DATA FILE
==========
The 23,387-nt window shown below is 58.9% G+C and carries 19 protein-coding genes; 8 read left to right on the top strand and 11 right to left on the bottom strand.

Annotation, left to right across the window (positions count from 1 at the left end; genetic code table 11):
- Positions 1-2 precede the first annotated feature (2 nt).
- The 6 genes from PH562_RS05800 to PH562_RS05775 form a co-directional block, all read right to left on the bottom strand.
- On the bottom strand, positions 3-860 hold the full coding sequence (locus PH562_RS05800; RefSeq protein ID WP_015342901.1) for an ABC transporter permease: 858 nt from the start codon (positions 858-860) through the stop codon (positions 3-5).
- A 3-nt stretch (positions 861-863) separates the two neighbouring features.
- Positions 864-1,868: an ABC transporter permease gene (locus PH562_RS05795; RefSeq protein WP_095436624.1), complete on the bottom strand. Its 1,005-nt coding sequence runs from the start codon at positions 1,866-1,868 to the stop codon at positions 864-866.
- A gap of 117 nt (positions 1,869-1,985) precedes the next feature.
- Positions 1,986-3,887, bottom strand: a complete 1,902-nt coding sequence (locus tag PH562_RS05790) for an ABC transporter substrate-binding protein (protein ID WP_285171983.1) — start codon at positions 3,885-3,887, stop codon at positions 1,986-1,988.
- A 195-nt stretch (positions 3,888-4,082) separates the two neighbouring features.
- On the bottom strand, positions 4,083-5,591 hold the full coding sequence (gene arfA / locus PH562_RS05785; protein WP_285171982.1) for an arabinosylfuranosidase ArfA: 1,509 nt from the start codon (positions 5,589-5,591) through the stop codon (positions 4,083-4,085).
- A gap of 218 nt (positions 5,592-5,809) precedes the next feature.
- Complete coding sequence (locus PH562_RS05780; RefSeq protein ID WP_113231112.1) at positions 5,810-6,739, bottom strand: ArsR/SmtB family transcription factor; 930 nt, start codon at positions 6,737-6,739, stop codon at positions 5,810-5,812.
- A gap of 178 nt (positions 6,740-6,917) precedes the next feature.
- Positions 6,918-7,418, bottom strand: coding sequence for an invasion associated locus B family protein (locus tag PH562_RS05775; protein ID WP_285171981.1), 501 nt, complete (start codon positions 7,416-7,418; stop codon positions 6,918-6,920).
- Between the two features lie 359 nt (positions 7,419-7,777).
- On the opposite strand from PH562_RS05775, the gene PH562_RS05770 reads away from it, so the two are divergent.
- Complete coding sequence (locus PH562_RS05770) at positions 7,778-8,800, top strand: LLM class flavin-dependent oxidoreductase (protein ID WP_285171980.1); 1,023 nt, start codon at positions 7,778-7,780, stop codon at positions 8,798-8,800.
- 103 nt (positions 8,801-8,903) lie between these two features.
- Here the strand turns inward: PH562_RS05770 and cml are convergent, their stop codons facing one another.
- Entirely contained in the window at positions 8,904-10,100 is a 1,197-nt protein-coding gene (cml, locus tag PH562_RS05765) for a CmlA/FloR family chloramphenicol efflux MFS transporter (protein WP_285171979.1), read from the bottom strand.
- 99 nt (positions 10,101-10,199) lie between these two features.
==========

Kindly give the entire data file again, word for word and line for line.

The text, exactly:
The 23,387-nt window shown below is 58.9% G+C and carries 19 protein-coding genes; 8 read left to right on the top strand and 11 right to left on the bottom strand.

Annotation, left to right across the window (positions count from 1 at the left end; genetic code table 11):
- Positions 1-2 precede the first annotated feature (2 nt).
- The 6 genes from PH562_RS05800 to PH562_RS05775 form a co-directional block, all read right to left on the bottom strand.
- On the bottom strand, positions 3-860 hold the full coding sequence (locus PH562_RS05800; RefSeq protein ID WP_015342901.1) for an ABC transporter permease: 858 nt from the start codon (positions 858-860) through the stop codon (positions 3-5).
- A 3-nt stretch (positions 861-863) separates the two neighbouring features.
- Positions 864-1,868: an ABC transporter permease gene (locus PH562_RS05795; RefSeq protein WP_095436624.1), complete on the bottom strand. Its 1,005-nt coding sequence runs from the start codon at positions 1,866-1,868 to the stop codon at positions 864-866.
- A gap of 117 nt (positions 1,869-1,985) precedes the next feature.
- Positions 1,986-3,887, bottom strand: a complete 1,902-nt coding sequence (locus tag PH562_RS05790) for an ABC transporter substrate-binding protein (protein ID WP_285171983.1) — start codon at positions 3,885-3,887, stop codon at positions 1,986-1,988.
- A 195-nt stretch (positions 3,888-4,082) separates the two neighbouring features.
- On the bottom strand, positions 4,083-5,591 hold the full coding sequence (gene arfA / locus PH562_RS05785; protein WP_285171982.1) for an arabinosylfuranosidase ArfA: 1,509 nt from the start codon (positions 5,589-5,591) through the stop codon (positions 4,083-4,085).
- A gap of 218 nt (positions 5,592-5,809) precedes the next feature.
- Complete coding sequence (locus PH562_RS05780; RefSeq protein ID WP_113231112.1) at positions 5,810-6,739, bottom strand: ArsR/SmtB family transcription factor; 930 nt, start codon at positions 6,737-6,739, stop codon at positions 5,810-5,812.
- A gap of 178 nt (positions 6,740-6,917) precedes the next feature.
- Positions 6,918-7,418, bottom strand: coding sequence for an invasion associated locus B family protein (locus tag PH562_RS05775; protein ID WP_285171981.1), 501 nt, complete (start codon positions 7,416-7,418; stop codon positions 6,918-6,920).
- Between the two features lie 359 nt (positions 7,419-7,777).
- On the opposite strand from PH562_RS05775, the gene PH562_RS05770 reads away from it, so the two are divergent.
- Complete coding sequence (locus PH562_RS05770) at positions 7,778-8,800, top strand: LLM class flavin-dependent oxidoreductase (protein ID WP_285171980.1); 1,023 nt, start codon at positions 7,778-7,780, stop codon at positions 8,798-8,800.
- 103 nt (positions 8,801-8,903) lie between these two features.
- Here the strand turns inward: PH562_RS05770 and cml are convergent, their stop codons facing one another.
- Entirely contained in the window at positions 8,904-10,100 is a 1,197-nt protein-coding gene (cml, locus tag PH562_RS05765) for a CmlA/FloR family chloramphenicol efflux MFS transporter (protein WP_285171979.1), read from the bottom strand.
- 99 nt (positions 10,101-10,199) lie between these two features.